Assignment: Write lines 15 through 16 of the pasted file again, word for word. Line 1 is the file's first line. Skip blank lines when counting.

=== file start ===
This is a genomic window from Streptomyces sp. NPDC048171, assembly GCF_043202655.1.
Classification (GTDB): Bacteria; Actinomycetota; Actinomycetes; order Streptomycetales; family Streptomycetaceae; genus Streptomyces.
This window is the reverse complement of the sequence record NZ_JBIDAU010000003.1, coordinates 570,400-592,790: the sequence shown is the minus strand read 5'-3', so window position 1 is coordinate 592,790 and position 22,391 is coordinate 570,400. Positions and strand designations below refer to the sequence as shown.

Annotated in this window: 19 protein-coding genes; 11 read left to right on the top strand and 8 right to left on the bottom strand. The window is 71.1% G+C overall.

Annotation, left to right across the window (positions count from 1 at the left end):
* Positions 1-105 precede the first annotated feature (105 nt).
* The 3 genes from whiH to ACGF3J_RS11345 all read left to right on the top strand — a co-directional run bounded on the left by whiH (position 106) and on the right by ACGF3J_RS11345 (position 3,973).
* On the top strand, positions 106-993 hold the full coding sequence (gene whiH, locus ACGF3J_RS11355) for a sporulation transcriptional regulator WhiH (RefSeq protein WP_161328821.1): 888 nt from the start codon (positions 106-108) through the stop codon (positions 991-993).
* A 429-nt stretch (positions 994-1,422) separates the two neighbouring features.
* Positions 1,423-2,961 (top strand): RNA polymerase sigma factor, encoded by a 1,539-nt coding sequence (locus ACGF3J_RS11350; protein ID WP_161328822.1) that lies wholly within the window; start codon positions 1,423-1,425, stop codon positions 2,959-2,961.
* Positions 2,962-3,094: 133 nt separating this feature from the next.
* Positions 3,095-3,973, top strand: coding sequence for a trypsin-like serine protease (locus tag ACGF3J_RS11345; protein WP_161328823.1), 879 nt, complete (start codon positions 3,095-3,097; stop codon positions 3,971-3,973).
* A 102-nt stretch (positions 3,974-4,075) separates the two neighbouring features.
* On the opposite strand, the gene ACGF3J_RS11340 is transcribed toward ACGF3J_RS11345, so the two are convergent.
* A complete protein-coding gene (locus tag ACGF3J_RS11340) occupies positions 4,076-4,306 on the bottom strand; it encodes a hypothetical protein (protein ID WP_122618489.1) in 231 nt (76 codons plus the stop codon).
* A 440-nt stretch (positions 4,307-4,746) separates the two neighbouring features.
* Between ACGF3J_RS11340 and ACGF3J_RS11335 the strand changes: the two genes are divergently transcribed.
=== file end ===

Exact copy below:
* A complete protein-coding gene (locus tag ACGF3J_RS11340) occupies positions 4,076-4,306 on the bottom strand; it encodes a hypothetical protein (protein ID WP_122618489.1) in 231 nt (76 codons plus the stop codon).
* A 440-nt stretch (positions 4,307-4,746) separates the two neighbouring features.